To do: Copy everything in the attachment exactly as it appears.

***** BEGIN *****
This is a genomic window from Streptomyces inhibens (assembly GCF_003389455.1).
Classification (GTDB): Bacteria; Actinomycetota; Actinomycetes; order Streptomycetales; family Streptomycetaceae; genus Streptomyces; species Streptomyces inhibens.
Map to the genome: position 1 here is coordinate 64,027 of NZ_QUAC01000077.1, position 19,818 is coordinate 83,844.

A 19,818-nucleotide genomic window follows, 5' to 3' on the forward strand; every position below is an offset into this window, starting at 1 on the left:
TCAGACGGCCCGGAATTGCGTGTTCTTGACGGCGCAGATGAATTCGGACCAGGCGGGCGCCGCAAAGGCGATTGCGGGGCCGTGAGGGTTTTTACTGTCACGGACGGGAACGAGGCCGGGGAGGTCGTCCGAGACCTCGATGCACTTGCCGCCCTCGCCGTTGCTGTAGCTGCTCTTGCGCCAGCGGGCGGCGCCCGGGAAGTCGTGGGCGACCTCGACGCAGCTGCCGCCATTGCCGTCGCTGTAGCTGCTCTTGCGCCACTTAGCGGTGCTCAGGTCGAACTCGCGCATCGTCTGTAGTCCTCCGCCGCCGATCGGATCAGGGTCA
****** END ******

This is a genomic window from Streptomyces inhibens (assembly GCF_003389455.1).
Classification (GTDB): Bacteria; Actinomycetota; Actinomycetes; order Streptomycetales; family Streptomycetaceae; genus Streptomyces; species Streptomyces inhibens.
Map to the genome: position 1 here is coordinate 64,027 of NZ_QUAC01000077.1, position 19,818 is coordinate 83,844.

A 19,818-nucleotide genomic window follows, 5' to 3' on the forward strand; every position below is an offset into this window, starting at 1 on the left:
TCAGACGGCCCGGAATTGCGTGTTCTTGACGGCGCAGATGAATTCGGACCAGGCGGGCGCCGCAAAGGCGATTGCGGGGCCGTGAGGGTTTTTACTGTCACGGACGGGAACGAGGCCGGGGAGGTCGTCCGAGACCTCGATGCACTTGCCGCCCTCGCCGTTGCTGTAGCTGCTCTTGCGCCAGCGGGCGGCGCCCGGGAAGTCGTGGGCGACCTCGACGCAGCTGCCGCCATTGCCGTCGCTGTAGCTGCTCTTGCGCCACTTAGCGGTGCTCAGGTCGAACTCGCGCATCGTCTGTAGTCCTCCGCCGCCGATCGGATCAGGGTCA